Though Indigenous and First Nations communities have a long history of similar conflict resolution practices, the Elmira case is seen as a moment when formalized restorative justice models, known at the time as victim-offender reconciliation programs (VORP), entered the Canadian criminal legal system. And Mennonite Christians were integral from the beginning.

In a 1989 handbook, VORP Organizing: A foundation in the church, Ron Claassen, Howard Zehr, and Duane Ruth-Heffelbower further developed the concept of VORP as a program that could work in cooperation with the judicial system but embodied “different assumptions about crime and punishment.”

“True justice requires that things be made right between the one offended and the one who has done the offending. It embodies a concept of restoration—of victim as well as offender. This also implies personal accountability on the part of the offender, who is encouraged to acknowledge his or her responsibility for the harm, participate in deciding what needs to be done, and to take steps to make amends,” they wrote.

Grace Semler Baldridge Is Bringing Queer Stories to Christian Music

by Mitchell Atencio 02-22-2021

Semler's EP, Preacher's Kid (unholy demos), topped iTunes Christian charts after its release in February. Photo by Molly Adams, courtesy of Semler.

The contemporary Christian music industry has been adamantly opposed to affirming LGBTQ+ people. But Semler's EP Preacher's dares to include songs about queer sexuality, lesbian weddings, and Christian faith.

Supreme Court Rules Pastor Must Be Allowed In Execution Chamber

by Mitchell Atencio 02-12-2021

The U.S. Supreme Court building in Washington, D.C., on May 8, 2020. REUTERS/Jonathan Ernst

“The law guarantees Smith the right to practice his faith free from unnecessary interference, including at the moment the State puts him to death,” wrote Justice Elena Kagan.

Court Rules Alabama Must Allow Pastor in Execution Chamber

by Mitchell Atencio 02-11-2021

On Wednesday night, the U.S. Court of Appeals for the Eleventh Circuit reversed a district court’s decision and ruled that the state of Alabama must allow Willie B. Smith III’s pastor to be in the execution chamber during Smith’s execution.

He Wants His Pastor With Him At His Execution. Alabama Won't Allow It

by Mitchell Atencio 02-05-2021

Willie B. Smith III.

On Feb. 11, the state of Alabama intends to execute Willie B. Smith III without his pastor by his side — which Smith alleges is a violation of his religious freedom.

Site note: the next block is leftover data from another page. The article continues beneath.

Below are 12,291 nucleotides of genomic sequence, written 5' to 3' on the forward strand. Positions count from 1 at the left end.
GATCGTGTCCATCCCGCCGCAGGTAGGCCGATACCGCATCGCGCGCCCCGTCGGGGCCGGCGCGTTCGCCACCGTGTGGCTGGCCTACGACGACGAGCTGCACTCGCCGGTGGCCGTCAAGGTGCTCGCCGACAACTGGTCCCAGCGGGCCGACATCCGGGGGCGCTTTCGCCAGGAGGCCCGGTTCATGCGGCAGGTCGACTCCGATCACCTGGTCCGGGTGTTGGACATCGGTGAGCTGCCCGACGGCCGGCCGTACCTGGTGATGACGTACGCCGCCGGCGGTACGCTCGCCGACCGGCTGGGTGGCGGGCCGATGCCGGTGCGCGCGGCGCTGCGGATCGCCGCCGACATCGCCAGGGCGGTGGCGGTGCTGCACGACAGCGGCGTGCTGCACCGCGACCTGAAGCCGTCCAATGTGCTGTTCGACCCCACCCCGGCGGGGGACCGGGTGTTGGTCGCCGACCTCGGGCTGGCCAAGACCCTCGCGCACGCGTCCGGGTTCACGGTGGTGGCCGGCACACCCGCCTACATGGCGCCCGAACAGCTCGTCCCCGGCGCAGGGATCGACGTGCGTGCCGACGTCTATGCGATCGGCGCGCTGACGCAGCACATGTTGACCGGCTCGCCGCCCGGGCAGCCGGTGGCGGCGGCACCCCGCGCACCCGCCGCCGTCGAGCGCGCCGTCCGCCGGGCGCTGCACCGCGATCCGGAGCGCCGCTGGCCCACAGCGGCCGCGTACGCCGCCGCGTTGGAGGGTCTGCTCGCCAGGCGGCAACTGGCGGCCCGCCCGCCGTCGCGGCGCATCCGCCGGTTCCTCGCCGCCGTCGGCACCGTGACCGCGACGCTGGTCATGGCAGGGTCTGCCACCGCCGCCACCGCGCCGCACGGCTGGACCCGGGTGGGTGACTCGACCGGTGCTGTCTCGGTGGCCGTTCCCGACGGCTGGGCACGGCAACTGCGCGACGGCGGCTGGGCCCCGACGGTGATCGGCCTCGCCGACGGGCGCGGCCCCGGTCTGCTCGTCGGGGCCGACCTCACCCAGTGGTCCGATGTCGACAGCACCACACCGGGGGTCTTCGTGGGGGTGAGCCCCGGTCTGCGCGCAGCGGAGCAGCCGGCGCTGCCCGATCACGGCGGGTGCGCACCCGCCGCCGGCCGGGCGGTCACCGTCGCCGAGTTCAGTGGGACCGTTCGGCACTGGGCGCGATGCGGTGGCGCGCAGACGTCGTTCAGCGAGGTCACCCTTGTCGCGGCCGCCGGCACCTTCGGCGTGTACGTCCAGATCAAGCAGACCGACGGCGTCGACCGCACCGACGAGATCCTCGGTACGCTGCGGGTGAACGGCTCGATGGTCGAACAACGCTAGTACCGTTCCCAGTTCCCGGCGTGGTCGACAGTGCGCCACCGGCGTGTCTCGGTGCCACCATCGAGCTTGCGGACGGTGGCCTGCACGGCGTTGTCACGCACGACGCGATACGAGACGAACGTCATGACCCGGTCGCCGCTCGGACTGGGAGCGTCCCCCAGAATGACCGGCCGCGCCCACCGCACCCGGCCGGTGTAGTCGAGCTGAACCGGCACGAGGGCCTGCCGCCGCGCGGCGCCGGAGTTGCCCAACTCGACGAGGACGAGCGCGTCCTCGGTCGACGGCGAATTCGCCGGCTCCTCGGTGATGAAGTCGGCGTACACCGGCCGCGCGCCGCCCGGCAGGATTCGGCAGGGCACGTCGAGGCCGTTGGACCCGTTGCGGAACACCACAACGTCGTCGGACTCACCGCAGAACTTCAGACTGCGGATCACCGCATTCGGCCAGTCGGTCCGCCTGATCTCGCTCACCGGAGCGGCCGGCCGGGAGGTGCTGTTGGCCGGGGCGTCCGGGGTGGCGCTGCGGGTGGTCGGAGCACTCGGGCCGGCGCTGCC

‘Safely Open the Doors of Our Sanctuary Churches,’ Members of Congress Urge Biden

by Mitchell Atencio 01-26-2021

A banner welcoming immigrants and refugees on the Catholic Shrine of the Immaculate Conception Church in Atlanta, Ga., on Jan. 22, 2019.  Cari Rubin Photography /

Members of Congress, led by Rep. Joaquin Castro (D-Tex.), wrote President Joe Biden a letter asking him to ensure those taking sanctuary in houses of worship would be protected from deportation. They also asked the Biden-Harris administration to lift the deportation orders against all people living in sanctuary.

‘My Whole Soul Is in This': Biden's Religion-Infused Inauguration

by Mitchell Atencio 01-20-2021

Joe Biden is sworn in as the 46th president of the United States as Jill Biden holds the Bible during the 59th Presidential Inauguration on Jan. 20, 2021. Andrew Harnik/Pool via REUTERS

“Saint Augustine, a saint of my church, wrote that a people was ‘a multitude defined by the common objects of their love,’” Biden said. “What are the common objects we, as Americans, love, that define us as Americans? I think we know: opportunity, security, liberty, respect, honor, and, yes, the truth.”

How Religiously Diverse Is Biden's Cabinet?

by Mitchell Atencio 01-19-2021

Some of the leaders Joe Biden has selected for his incoming Cabinet. Upper row, left to right: Linda Thomas-Greenfield, Janet Yellen, Isabel Guzman, Pete Buttigieg, Lloyd Austin. Lower row, left to right: Xavier Becerra, Marcia Fudge, Neera Tanden, Deb Haaland, and Michael Regan. Photos via Wikimedia Commons and courtesy images. Graphic by Jayne Marie Smith / Sojourners.

President-elect Joe Biden has promised to have the “most diverse Cabinet” in U.S. history, but is the Cabinet religiously diverse? The answer, experts explain, must go beyond tracking the identities of various appointees; a diverse administration must have the power to impact policy for the communities they represent.

To Process Attacks, Some Legislators Turned to Religious Language

by Mitchell Atencio 01-08-2021

Rep. Lisa Blunt Rochester addresses constituents following the attack on the U.S. Capitol in a video statement. Image via Facebook screengrab.

On Wednesday, symbols of Christian nationalism were on full display among many of those who stormed the U.S. Capitol. However, both before and after Wednesday's attacks, some legislators invoked the language of faith in a different way: to reject President Donald Trump's repeated attempts to to discredit the election and the insurrection it sparked.

What the Media Always Gets Wrong About Hispanic Faith Voters

by Mitchell Atencio 12-16-2020

A girl and her father on the National Mall in Washington, D.C. Ryan Rodrick Beiler /

As the sun sets on each Election Day, people turn to exit polls to understand what happened and why.  After the 2020 presidential election, exit polls suggested that outgoing President Donald Trump performed better among Hispanic/Latinx voters, earning reactions from pundits and former presidents alike. Some have suggested this is due to splits among Hispanic Catholics and Hispanic Protestants, but polls alone may not tell the full story.

Kim Jackson: The Black Lesbian Pastor Headed to Georgia’s State Senate

by Mitchell Atencio 12-08-2020

Georgia state Sen.-elect Kim Jackson. Photo courtesy Kim Jackson.

In November, Rev. Kim Jackson, an Episcopal priest, won a seat representing Georgia’s District 41 in the state Senate. Her election is celebrated as the first out LGBTQ person elected to Georgia’s state Senate — one of several that caught national attention for LGBTQ inclusion in politics. None of this, Jackson said, would have been possible without role models who taught her what she could become.